The history of socialism in America did not begin with Bernie Sanders or Alexandria Ocasio-Cortez. Rather, it began in 1825 on the banks of the Wabash River in Indiana.
On April 27 of that year, Robert Owen, a Welsh textile manufacturer-turned-philanthropist, welcomed 800 eager arrivals to the settlement he had christened New Harmony.
The new town was to be a “community of equality” heralding a new way of life. Owen’s followers would soon coin a new name for his vision: “utopian socialism.”
On July 4, 1826, the 50th anniversary of the Declaration of Independence, Owen issued his own variation, what he called the “Declaration of Mental Independence.” From that day forward, Owen proclaimed, men would be free from what he called a “trinity of the most monstrous evils that could be combined to inflict mental and physical evil upon the whole race … I refer to private property, absurd and irrational systems of religion and marriage founded upon individual property.”
The quest to do away with private property would animate the philosophy of socialism for the next 150 years.
Intellectuals were drawn to Owen and the promise of New Harmony, but managing the community’s resources without individual ownership proved highly inefficient. One New Harmony member wrote that “even salads were deposited in the store to be handed out, making 10,000 unnecessary steps [and] causing them to come to the tables in a wilted, deadened state.”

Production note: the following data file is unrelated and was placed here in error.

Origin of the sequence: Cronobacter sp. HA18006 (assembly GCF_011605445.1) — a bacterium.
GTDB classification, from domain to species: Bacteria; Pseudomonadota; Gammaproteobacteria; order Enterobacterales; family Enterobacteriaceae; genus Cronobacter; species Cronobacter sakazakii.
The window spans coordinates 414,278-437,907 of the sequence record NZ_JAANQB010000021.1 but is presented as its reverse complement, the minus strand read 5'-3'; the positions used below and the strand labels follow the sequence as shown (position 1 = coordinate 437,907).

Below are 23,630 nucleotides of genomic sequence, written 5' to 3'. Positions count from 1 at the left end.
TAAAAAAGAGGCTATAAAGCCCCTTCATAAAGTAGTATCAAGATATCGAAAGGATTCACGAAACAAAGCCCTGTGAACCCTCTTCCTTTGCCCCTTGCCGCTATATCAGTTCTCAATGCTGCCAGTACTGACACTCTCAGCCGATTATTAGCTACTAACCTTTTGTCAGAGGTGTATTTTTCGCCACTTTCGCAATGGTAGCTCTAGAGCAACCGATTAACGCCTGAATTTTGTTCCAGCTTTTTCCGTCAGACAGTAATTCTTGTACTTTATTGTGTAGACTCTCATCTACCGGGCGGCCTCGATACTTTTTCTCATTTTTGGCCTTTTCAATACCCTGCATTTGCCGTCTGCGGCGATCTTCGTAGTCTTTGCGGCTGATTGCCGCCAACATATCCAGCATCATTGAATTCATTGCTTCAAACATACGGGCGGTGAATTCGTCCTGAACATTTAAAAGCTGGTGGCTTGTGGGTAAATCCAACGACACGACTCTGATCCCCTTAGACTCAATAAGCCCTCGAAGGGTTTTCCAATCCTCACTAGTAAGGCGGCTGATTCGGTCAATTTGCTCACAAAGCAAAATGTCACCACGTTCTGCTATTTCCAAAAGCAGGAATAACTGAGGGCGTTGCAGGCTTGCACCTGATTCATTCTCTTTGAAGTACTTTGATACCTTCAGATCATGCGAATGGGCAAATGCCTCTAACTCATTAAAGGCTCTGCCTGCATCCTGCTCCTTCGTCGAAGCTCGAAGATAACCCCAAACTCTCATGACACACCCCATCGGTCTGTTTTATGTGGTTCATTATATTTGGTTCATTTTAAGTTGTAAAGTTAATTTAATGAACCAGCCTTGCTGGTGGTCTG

“In the end, I think one of the problems in New Harmony was that it was a big group of idealists in one place — in a very isolated place,” says Connie Weinzapfel, longtime director of the Historic New Harmony site. “They spent a lot of time thinking about the idea of a perfect community. Ultimately you had a lot of thinkers and not enough doers.”
After two years, several re-organizations, and seven different constitutions, Owen’s great experiment collapsed.
“Owen had a very hard time acknowledging that there was a failure at New Harmony,” says Joshua Muravchik, author of the 2003 book “Heaven on Earth: The Rise and Fall of Socialism.” “And through a period of many months when everyone around him, including his sons, was saying, ‘Things are falling apart,’ Owen was saying, ‘Things are going great here.’
“But eventually, he couldn’t keep up that pretense any longer because everyone was leaving,” Muravchik adds. “And so Owen found a kind of alibi, I think, in blaming the people who came to New Harmony as being poor human material for his experiment.”
Owen’s son, Robert Dale Owen, stayed at New Harmony after its collapse and went on to serve two terms in Congress. He had a different assessment of his father’s experiment, writing: “All cooperative schemes which provide equal remuneration to the skilled and industrious and the ignorant and idle must work their own downfall. For by this unjust plan they must of necessity eliminate the valuable members and retain only the improvident, unskilled and vicious.”